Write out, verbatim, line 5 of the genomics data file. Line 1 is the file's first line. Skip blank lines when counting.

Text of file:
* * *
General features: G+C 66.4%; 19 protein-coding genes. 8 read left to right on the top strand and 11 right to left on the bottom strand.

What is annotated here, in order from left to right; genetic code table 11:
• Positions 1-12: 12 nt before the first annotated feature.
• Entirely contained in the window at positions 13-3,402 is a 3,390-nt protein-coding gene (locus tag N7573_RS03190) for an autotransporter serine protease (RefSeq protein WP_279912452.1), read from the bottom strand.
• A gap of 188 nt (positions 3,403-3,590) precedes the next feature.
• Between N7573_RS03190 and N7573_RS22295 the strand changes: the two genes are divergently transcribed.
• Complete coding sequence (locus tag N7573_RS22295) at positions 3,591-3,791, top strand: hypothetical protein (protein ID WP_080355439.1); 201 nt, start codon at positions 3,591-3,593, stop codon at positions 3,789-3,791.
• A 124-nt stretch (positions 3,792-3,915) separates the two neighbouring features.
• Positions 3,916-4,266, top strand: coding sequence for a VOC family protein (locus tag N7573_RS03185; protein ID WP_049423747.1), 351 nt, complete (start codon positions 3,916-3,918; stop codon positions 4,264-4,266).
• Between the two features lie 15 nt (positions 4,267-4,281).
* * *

• A gap of 188 nt (positions 3,403-3,590) precedes the next feature.